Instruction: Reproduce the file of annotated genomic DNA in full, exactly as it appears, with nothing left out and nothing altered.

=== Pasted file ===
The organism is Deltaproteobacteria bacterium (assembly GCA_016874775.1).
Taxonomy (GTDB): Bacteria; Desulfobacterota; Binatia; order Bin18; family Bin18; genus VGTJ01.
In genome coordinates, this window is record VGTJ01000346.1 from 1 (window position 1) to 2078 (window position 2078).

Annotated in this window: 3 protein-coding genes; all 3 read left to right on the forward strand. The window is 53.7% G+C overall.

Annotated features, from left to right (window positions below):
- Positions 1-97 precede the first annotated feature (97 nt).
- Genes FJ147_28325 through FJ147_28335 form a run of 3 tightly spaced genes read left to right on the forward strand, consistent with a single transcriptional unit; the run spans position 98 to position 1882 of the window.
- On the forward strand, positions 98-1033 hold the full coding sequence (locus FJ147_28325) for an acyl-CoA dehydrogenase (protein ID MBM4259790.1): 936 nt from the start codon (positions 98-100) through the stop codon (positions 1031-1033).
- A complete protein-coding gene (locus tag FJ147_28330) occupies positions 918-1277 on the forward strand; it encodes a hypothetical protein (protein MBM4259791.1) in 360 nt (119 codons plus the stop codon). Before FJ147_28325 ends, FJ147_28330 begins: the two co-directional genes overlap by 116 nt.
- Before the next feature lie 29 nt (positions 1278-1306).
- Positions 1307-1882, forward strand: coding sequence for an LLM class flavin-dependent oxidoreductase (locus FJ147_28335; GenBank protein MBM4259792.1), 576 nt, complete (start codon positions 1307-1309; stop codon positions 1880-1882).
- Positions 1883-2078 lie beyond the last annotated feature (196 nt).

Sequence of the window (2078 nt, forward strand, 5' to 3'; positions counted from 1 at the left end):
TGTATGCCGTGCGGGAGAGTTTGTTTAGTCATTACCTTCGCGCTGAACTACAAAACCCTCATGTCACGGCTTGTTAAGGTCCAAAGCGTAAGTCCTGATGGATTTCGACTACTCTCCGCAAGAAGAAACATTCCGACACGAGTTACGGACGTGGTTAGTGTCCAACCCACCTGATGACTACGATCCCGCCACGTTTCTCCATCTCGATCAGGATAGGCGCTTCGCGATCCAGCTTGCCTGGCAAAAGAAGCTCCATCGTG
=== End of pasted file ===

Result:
The organism is Deltaproteobacteria bacterium (assembly GCA_016874775.1).
Taxonomy (GTDB): Bacteria; Desulfobacterota; Binatia; order Bin18; family Bin18; genus VGTJ01.
In genome coordinates, this window is record VGTJ01000346.1 from 1 (window position 1) to 2078 (window position 2078).

Annotated in this window: 3 protein-coding genes; all 3 read left to right on the forward strand. The window is 53.7% G+C overall.

Annotated features, from left to right (window positions below):
- Positions 1-97 precede the first annotated feature (97 nt).
- Genes FJ147_28325 through FJ147_28335 form a run of 3 tightly spaced genes read left to right on the forward strand, consistent with a single transcriptional unit; the run spans position 98 to position 1882 of the window.
- On the forward strand, positions 98-1033 hold the full coding sequence (locus FJ147_28325) for an acyl-CoA dehydrogenase (protein ID MBM4259790.1): 936 nt from the start codon (positions 98-100) through the stop codon (positions 1031-1033).
- A complete protein-coding gene (locus tag FJ147_28330) occupies positions 918-1277 on the forward strand; it encodes a hypothetical protein (protein MBM4259791.1) in 360 nt (119 codons plus the stop codon). Before FJ147_28325 ends, FJ147_28330 begins: the two co-directional genes overlap by 116 nt.
- Before the next feature lie 29 nt (positions 1278-1306).
- Positions 1307-1882, forward strand: coding sequence for an LLM class flavin-dependent oxidoreductase (locus FJ147_28335; GenBank protein MBM4259792.1), 576 nt, complete (start codon positions 1307-1309; stop codon positions 1880-1882).
- Positions 1883-2078 lie beyond the last annotated feature (196 nt).

Sequence of the window (2078 nt, forward strand, 5' to 3'; positions counted from 1 at the left end):
TGTATGCCGTGCGGGAGAGTTTGTTTAGTCATTACCTTCGCGCTGAACTACAAAACCCTCATGTCACGGCTTGTTAAGGTCCAAAGCGTAAGTCCTGATGGATTTCGACTACTCTCCGCAAGAAGAAACATTCCGACACGAGTTACGGACGTGGTTAGTGTCCAACCCACCTGATGACTACGATCCCGCCACGTTTCTCCATCTCGATCAGGATAGGCGCTTCGCGATCCAGCTTGCCTGGCAAAAGAAGCTCCATCGTG